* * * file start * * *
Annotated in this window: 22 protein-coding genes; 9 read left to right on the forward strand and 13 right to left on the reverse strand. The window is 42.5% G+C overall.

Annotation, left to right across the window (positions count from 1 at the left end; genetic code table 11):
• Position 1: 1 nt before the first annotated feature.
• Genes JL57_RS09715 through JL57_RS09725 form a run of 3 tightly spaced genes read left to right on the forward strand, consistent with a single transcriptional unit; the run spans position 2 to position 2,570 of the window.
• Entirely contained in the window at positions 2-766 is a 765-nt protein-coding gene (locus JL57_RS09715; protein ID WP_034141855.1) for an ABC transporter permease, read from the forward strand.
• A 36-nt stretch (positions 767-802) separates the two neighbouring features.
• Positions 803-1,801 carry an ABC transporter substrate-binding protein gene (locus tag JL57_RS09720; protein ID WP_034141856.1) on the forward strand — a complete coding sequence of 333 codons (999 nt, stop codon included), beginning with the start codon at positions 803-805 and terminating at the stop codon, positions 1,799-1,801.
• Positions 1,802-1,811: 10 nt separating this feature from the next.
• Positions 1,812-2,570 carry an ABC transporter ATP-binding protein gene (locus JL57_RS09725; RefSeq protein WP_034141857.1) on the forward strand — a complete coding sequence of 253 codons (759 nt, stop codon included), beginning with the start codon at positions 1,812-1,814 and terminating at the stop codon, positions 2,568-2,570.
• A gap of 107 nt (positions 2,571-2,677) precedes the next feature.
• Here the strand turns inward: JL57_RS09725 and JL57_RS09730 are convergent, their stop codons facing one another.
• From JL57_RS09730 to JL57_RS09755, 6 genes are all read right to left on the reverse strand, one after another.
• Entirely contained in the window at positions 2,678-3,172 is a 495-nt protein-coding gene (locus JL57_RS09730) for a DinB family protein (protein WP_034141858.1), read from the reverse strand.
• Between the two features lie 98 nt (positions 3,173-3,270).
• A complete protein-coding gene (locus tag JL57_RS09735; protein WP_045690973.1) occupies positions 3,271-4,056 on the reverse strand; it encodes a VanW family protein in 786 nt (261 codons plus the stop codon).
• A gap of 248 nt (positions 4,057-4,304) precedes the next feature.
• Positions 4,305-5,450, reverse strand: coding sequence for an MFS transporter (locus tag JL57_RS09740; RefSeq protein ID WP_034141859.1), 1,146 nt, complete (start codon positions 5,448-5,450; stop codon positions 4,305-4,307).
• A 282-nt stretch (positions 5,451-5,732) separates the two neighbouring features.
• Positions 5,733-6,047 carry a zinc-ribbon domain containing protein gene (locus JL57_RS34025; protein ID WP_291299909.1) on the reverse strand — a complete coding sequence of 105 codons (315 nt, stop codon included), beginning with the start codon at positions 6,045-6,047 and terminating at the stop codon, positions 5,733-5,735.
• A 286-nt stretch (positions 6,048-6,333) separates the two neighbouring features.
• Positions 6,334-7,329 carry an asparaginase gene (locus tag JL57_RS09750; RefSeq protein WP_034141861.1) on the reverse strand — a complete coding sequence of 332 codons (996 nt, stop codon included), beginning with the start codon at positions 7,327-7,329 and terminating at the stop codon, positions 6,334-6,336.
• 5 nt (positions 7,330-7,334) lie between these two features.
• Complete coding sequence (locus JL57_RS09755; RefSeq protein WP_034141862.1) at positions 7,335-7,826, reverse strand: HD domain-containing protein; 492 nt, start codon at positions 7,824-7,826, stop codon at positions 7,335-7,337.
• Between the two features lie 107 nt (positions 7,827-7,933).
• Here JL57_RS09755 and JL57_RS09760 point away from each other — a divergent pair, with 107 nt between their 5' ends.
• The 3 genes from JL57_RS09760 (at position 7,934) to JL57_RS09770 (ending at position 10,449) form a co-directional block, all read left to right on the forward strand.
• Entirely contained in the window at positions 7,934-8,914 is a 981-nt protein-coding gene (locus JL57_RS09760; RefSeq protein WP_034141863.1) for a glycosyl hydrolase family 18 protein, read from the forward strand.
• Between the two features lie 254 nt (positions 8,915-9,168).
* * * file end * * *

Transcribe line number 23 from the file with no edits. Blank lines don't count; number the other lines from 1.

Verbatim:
• Complete coding sequence (locus JL57_RS09755; RefSeq protein WP_034141862.1) at positions 7,335-7,826, reverse strand: HD domain-containing protein; 492 nt, start codon at positions 7,824-7,826, stop codon at positions 7,335-7,337.